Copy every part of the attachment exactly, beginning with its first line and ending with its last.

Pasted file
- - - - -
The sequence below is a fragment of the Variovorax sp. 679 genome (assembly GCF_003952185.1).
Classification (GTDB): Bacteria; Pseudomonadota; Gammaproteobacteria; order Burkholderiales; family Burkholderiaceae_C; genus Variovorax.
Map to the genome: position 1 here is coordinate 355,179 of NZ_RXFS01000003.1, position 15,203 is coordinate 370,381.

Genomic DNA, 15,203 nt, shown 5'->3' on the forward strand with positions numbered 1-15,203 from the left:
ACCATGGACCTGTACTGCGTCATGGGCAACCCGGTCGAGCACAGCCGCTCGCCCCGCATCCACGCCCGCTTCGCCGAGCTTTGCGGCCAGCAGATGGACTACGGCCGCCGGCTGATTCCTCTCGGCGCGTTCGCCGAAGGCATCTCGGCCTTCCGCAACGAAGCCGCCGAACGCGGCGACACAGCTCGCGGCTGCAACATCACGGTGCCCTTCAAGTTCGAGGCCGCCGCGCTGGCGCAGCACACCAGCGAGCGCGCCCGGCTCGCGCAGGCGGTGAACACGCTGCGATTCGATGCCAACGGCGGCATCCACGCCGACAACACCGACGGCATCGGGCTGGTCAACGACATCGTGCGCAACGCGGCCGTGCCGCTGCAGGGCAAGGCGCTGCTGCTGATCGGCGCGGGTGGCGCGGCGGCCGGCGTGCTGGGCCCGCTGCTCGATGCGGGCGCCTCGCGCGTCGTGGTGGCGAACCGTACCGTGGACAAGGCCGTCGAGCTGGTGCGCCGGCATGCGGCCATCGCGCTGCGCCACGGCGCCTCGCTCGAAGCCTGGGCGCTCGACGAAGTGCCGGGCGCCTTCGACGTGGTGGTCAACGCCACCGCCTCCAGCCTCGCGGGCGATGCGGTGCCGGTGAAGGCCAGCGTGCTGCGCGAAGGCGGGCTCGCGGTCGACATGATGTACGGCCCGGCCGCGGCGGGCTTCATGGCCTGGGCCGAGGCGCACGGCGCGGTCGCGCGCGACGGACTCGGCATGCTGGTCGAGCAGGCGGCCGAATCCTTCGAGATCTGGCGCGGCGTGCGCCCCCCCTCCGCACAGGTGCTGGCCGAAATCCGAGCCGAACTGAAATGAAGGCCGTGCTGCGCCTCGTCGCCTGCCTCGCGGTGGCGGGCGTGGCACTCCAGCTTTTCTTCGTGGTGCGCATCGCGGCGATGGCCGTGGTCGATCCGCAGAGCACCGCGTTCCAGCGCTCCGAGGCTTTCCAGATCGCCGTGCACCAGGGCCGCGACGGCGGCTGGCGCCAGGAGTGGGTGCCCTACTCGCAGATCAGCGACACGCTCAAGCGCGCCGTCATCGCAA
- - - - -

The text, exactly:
The sequence below is a fragment of the Variovorax sp. 679 genome (assembly GCF_003952185.1).
Classification (GTDB): Bacteria; Pseudomonadota; Gammaproteobacteria; order Burkholderiales; family Burkholderiaceae_C; genus Variovorax.
Map to the genome: position 1 here is coordinate 355,179 of NZ_RXFS01000003.1, position 15,203 is coordinate 370,381.

Genomic DNA, 15,203 nt, shown 5'->3' on the forward strand with positions numbered 1-15,203 from the left:
ACCATGGACCTGTACTGCGTCATGGGCAACCCGGTCGAGCACAGCCGCTCGCCCCGCATCCACGCCCGCTTCGCCGAGCTTTGCGGCCAGCAGATGGACTACGGCCGCCGGCTGATTCCTCTCGGCGCGTTCGCCGAAGGCATCTCGGCCTTCCGCAACGAAGCCGCCGAACGCGGCGACACAGCTCGCGGCTGCAACATCACGGTGCCCTTCAAGTTCGAGGCCGCCGCGCTGGCGCAGCACACCAGCGAGCGCGCCCGGCTCGCGCAGGCGGTGAACACGCTGCGATTCGATGCCAACGGCGGCATCCACGCCGACAACACCGACGGCATCGGGCTGGTCAACGACATCGTGCGCAACGCGGCCGTGCCGCTGCAGGGCAAGGCGCTGCTGCTGATCGGCGCGGGTGGCGCGGCGGCCGGCGTGCTGGGCCCGCTGCTCGATGCGGGCGCCTCGCGCGTCGTGGTGGCGAACCGTACCGTGGACAAGGCCGTCGAGCTGGTGCGCCGGCATGCGGCCATCGCGCTGCGCCACGGCGCCTCGCTCGAAGCCTGGGCGCTCGACGAAGTGCCGGGCGCCTTCGACGTGGTGGTCAACGCCACCGCCTCCAGCCTCGCGGGCGATGCGGTGCCGGTGAAGGCCAGCGTGCTGCGCGAAGGCGGGCTCGCGGTCGACATGATGTACGGCCCGGCCGCGGCGGGCTTCATGGCCTGGGCCGAGGCGCACGGCGCGGTCGCGCGCGACGGACTCGGCATGCTGGTCGAGCAGGCGGCCGAATCCTTCGAGATCTGGCGCGGCGTGCGCCCCCCCTCCGCACAGGTGCTGGCCGAAATCCGAGCCGAACTGAAATGAAGGCCGTGCTGCGCCTCGTCGCCTGCCTCGCGGTGGCGGGCGTGGCACTCCAGCTTTTCTTCGTGGTGCGCATCGCGGCGATGGCCGTGGTCGATCCGCAGAGCACCGCGTTCCAGCGCTCCGAGGCTTTCCAGATCGCCGTGCACCAGGGCCGCGACGGCGGCTGGCGCCAGGAGTGGGTGCCCTACTCGCAGATCAGCGACACGCTCAAGCGCGCCGTCATCGCAA